Lack of knowledge about the problem of Nigeria and Nigerians cannot be one of the weaknesses of a technocrat and statesman who had been pivotal to the advancement of the Northern establishment, which he specifically represents, and by extension, the fate of the country which he helps to rule. He has had the rare privilege of managing the economy of Nigeria three times as the finance minister, the last and the longest being in the first term PDP government of President Olusegun Obasanjo.

The Mallam has come a long way and in the process earned his respect. He once considered himself as one of the luckiest Nigerians and nobody can disagree with him.

Born in Potiskum in the present day Yobe State in 1934, Ciroma has had a life designed for the public space. He was enrolled at the Fika Elementary School in 1943 and his educational career saw him through the University College in Ibadan where he studied History till 1961 and the Cite Universitaire in Besancon, France, where he undertook postgraduate studies between 1962 and 1963.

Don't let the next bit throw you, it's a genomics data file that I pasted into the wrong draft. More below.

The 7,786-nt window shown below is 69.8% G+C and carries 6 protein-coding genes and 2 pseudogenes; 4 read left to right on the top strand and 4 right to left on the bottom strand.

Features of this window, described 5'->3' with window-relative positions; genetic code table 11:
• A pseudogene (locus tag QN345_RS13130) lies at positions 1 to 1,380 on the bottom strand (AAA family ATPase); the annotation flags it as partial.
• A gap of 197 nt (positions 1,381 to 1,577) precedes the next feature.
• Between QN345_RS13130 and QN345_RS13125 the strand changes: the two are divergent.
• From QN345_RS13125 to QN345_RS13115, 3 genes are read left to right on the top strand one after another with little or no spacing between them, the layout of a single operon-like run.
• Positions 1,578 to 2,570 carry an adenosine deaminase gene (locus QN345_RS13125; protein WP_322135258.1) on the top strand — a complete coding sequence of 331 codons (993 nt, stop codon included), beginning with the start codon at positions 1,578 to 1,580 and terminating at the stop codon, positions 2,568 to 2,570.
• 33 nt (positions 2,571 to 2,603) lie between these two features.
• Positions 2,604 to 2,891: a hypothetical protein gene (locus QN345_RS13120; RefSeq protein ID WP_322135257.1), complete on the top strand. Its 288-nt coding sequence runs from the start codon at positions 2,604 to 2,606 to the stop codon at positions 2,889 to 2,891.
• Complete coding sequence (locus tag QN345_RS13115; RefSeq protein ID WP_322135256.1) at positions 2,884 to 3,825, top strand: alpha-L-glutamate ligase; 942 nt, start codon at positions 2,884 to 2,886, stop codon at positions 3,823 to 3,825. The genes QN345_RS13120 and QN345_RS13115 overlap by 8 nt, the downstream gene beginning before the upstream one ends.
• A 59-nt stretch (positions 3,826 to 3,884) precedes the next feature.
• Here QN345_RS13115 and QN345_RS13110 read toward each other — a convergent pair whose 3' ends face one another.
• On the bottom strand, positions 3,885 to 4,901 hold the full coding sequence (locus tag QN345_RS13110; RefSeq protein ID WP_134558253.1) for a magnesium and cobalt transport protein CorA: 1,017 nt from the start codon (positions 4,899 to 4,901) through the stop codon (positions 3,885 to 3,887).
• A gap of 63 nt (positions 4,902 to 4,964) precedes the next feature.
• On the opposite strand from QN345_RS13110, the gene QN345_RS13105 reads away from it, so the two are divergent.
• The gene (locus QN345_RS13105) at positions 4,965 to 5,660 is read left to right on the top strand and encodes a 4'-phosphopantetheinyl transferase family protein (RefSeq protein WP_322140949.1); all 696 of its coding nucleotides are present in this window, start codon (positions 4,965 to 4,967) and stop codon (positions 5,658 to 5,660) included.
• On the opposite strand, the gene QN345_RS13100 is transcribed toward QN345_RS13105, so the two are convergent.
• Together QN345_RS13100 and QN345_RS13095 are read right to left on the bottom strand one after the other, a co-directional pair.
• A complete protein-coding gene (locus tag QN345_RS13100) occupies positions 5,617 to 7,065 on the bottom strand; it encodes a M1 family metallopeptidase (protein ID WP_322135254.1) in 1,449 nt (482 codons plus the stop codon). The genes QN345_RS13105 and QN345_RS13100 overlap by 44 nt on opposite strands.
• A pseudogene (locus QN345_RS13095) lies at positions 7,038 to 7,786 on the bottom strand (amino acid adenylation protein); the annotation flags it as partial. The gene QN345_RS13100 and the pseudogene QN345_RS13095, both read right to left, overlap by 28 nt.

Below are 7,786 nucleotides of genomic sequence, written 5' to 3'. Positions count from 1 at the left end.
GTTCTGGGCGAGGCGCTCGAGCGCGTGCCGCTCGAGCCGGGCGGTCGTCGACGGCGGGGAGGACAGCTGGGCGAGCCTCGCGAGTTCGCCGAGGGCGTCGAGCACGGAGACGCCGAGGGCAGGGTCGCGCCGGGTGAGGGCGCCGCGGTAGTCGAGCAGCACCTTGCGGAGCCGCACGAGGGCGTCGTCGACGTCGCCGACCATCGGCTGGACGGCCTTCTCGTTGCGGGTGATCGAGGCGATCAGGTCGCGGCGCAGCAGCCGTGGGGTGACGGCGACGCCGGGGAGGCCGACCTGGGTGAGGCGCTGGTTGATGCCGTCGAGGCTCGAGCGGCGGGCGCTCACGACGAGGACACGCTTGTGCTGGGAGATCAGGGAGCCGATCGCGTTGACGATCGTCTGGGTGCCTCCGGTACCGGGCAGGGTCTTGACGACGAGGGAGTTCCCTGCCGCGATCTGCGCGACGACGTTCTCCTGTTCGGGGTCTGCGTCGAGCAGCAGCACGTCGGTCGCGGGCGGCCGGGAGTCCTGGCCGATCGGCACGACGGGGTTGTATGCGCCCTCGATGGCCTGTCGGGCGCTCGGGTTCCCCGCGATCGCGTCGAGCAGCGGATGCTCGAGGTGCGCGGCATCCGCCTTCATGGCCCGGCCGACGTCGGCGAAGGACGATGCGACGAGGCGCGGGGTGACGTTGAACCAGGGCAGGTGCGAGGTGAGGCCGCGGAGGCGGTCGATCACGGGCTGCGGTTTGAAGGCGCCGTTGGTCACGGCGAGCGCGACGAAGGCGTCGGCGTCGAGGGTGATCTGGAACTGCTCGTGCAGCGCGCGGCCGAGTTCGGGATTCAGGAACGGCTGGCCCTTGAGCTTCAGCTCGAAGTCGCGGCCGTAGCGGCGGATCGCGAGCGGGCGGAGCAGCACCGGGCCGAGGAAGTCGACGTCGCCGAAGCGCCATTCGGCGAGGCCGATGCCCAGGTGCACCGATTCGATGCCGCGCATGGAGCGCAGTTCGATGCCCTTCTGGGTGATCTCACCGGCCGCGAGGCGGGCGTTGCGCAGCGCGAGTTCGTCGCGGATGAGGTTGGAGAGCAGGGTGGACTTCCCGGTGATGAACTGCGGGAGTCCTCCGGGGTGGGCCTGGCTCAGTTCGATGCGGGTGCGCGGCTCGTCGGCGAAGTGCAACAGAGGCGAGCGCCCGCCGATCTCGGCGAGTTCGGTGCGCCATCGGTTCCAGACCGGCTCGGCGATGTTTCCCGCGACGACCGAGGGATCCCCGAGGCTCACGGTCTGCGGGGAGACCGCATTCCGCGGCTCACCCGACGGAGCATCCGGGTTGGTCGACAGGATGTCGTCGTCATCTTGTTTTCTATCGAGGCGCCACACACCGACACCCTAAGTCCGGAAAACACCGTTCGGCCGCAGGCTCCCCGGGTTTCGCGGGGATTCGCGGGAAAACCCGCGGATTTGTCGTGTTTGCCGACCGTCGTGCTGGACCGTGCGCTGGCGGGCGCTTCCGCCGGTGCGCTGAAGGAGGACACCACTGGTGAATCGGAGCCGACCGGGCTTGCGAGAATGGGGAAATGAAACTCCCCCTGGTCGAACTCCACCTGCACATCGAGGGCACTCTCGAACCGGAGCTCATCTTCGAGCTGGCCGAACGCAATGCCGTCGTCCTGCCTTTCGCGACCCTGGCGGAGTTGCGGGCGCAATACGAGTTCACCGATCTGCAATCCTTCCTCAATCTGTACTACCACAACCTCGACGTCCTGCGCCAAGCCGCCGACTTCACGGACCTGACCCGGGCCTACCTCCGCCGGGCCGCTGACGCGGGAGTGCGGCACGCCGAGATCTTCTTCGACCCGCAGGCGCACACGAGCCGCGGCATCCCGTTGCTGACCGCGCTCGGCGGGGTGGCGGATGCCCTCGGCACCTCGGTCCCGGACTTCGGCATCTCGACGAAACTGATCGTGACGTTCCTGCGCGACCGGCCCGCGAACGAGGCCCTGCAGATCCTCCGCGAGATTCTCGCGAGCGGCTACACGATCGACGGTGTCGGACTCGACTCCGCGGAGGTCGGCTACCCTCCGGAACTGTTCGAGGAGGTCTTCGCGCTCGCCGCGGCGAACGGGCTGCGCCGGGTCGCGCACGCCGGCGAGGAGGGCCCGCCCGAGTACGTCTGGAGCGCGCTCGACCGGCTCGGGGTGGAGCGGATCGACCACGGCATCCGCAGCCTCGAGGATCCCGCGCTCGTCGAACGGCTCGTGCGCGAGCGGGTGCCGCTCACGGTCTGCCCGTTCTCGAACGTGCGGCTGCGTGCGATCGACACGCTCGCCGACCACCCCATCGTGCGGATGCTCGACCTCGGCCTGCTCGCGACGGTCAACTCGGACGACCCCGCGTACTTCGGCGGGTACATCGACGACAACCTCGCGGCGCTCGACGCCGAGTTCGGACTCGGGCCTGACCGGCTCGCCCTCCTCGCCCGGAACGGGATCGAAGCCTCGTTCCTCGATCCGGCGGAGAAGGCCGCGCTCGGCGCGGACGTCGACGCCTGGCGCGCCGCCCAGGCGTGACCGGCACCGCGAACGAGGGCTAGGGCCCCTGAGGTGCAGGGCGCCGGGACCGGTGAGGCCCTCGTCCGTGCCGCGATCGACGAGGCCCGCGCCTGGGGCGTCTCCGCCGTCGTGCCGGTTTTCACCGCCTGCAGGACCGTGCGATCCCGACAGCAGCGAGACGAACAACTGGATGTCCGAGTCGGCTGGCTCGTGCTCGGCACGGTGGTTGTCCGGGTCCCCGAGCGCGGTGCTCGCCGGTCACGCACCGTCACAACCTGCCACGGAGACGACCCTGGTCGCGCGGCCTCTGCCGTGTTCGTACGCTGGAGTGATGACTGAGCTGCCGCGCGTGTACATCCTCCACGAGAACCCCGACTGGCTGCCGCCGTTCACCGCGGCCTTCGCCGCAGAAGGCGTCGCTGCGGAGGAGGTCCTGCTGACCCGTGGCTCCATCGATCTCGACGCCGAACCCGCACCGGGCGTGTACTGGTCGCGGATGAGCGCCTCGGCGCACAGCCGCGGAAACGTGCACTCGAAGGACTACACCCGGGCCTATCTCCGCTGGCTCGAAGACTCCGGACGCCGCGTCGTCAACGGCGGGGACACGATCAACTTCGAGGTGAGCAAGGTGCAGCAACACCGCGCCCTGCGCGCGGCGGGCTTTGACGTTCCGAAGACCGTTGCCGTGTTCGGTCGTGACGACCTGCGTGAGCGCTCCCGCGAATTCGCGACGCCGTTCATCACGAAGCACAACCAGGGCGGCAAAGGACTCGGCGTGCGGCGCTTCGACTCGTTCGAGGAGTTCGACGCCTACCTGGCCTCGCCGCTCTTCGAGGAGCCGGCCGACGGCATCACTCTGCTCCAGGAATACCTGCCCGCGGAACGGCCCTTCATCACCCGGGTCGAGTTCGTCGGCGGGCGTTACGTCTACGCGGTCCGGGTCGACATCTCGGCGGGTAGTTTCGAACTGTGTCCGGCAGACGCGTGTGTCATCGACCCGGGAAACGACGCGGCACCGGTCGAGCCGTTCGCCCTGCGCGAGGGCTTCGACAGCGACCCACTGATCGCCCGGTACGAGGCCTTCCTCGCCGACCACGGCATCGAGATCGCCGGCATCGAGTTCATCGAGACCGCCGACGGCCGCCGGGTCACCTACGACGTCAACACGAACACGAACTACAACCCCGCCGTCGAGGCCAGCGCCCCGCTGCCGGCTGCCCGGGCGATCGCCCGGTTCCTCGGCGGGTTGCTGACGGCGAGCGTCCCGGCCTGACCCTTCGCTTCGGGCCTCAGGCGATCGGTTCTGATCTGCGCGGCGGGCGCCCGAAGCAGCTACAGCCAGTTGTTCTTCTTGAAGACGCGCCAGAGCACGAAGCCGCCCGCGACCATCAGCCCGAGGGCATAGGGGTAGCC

From 1961 when he joined the Northern Nigerian Civil Service as an administrative officer in the office of the premier of the Northern Region, Sir Ahmadu Bello, the Sardauna of Sokoto, Ciroma rose behind the scene until 1966 when he was appointed the first editor of New Nigerian Newspaper and later its managing director.

His New Nigerian appointment, strategic in no small measure to the interest of the North of 1966, underlined his anointing as a scion of the establishment. From then on till 1978, when he decided to transform from a regular administrator to a politician, as he resigned from being the Governor of the Central Bank to represent the Fika/Fune constituency at the Constituent Assembly that gave the country the 1979 Constitution. Many watchers of the country’s political landscape of the time felt, as the country’s military quit the scene, that it was time to entrust him with the biggest seat in the land.